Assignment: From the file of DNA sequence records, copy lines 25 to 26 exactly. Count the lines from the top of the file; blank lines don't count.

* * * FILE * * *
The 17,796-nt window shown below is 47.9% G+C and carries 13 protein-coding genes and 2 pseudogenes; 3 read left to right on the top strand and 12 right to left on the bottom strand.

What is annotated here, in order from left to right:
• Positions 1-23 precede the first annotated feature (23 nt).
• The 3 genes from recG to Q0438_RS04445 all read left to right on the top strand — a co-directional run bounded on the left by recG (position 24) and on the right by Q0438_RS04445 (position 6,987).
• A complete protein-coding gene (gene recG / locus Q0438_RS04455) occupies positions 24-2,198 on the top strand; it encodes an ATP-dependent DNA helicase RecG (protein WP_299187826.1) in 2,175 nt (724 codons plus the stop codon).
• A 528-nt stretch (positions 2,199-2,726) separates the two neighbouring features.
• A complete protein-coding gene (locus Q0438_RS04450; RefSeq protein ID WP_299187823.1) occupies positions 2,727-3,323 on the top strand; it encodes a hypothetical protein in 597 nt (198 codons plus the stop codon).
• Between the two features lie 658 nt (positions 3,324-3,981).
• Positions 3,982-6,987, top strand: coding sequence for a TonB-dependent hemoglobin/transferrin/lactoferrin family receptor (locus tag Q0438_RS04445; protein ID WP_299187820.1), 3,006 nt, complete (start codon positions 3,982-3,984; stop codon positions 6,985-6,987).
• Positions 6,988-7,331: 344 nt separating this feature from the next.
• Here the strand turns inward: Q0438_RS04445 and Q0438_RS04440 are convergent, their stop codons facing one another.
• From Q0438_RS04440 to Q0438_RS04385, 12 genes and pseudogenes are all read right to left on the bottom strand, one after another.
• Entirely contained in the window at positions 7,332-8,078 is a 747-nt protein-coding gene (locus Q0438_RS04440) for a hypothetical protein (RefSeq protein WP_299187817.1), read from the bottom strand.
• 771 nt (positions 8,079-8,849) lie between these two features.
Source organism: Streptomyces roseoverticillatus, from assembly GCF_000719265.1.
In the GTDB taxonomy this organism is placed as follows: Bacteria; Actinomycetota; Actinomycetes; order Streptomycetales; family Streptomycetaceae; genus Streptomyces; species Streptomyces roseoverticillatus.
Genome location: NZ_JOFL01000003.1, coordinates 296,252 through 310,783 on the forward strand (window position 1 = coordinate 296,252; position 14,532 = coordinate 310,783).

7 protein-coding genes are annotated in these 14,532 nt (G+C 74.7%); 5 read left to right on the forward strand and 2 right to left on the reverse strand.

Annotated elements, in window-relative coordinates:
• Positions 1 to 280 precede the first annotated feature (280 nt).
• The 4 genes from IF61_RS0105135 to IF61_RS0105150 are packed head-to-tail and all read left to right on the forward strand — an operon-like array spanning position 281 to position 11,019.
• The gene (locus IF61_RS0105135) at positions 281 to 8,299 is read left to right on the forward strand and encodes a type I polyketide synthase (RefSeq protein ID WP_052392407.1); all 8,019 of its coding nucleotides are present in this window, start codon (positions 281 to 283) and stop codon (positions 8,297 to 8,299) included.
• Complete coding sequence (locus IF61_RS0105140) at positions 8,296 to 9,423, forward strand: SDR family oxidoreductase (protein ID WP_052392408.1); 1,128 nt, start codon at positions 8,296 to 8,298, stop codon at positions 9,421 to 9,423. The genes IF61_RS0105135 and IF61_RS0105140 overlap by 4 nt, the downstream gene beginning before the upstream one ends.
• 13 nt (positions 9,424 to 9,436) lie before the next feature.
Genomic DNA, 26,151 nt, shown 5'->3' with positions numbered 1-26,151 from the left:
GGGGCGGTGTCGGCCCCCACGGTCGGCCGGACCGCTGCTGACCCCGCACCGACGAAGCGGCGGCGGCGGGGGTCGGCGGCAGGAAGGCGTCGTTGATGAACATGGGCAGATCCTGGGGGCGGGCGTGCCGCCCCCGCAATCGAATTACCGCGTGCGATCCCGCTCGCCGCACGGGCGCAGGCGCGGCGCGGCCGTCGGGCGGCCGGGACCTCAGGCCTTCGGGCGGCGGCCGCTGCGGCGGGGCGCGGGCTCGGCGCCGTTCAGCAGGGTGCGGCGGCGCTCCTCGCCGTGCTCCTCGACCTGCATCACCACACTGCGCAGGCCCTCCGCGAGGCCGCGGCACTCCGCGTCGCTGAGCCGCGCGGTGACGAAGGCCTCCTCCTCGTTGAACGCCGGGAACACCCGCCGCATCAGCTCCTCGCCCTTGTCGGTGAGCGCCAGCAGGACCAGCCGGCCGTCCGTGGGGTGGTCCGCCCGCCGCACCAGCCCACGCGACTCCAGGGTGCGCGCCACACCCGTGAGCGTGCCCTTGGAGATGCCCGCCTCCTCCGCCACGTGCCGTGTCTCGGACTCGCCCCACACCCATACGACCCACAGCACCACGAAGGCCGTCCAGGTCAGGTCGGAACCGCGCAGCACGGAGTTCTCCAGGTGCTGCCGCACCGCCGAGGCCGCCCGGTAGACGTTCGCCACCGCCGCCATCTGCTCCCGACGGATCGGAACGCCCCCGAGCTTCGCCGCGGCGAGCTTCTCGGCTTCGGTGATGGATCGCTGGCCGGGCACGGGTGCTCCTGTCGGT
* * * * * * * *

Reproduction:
Genomic DNA, 26,151 nt, shown 5'->3' with positions numbered 1-26,151 from the left:
GGGGCGGTGTCGGCCCCCACGGTCGGCCGGACCGCTGCTGACCCCGCACCGACGAAGCGGCGGCGGCGGGGGTCGGCGGCAGGAAGGCGTCGTTGATGAACATGGGCAGATCCTGGGGGCGGGCGTGCCGCCCCCGCAATCGAATTACCGCGTGCGATCCCGCTCGCCGCACGGGCGCAGGCGCGGCGCGGCCGTCGGGCGGCCGGGACCTCAGGCCTTCGGGCGGCGGCCGCTGCGGCGGGGCGCGGGCTCGGCGCCGTTCAGCAGGGTGCGGCGGCGCTCCTCGCCGTGCTCCTCGACCTGCATCACCACACTGCGCAGGCCCTCCGCGAGGCCGCGGCACTCCGCGTCGCTGAGCCGCGCGGTGACGAAGGCCTCCTCCTCGTTGAACGCCGGGAACACCCGCCGCATCAGCTCCTCGCCCTTGTCGGTGAGCGCCAGCAGGACCAGCCGGCCGTCCGTGGGGTGGTCCGCCCGCCGCACCAGCCCACGCGACTCCAGGGTGCGCGCCACACCCGTGAGCGTGCCCTTGGAGATGCCCGCCTCCTCCGCCACGTGCCGTGTCTCGGACTCGCCCCACACCCATACGACCCACAGCACCACGAAGGCCGTCCAGGTCAGGTCGGAACCGCGCAGCACGGAGTTCTCCAGGTGCTGCCGCACCGCCGAGGCCGCCCGGTAGACGTTCGCCACCGCCGCCATCTGCTCCCGACGGATCGGAACGCCCCCGAGCTTCGCCGCGGCGAGCTTCTCGGCTTCGGTGATGGATCGCTGGCCGGGCACGGGTGCTCCTGTCGGT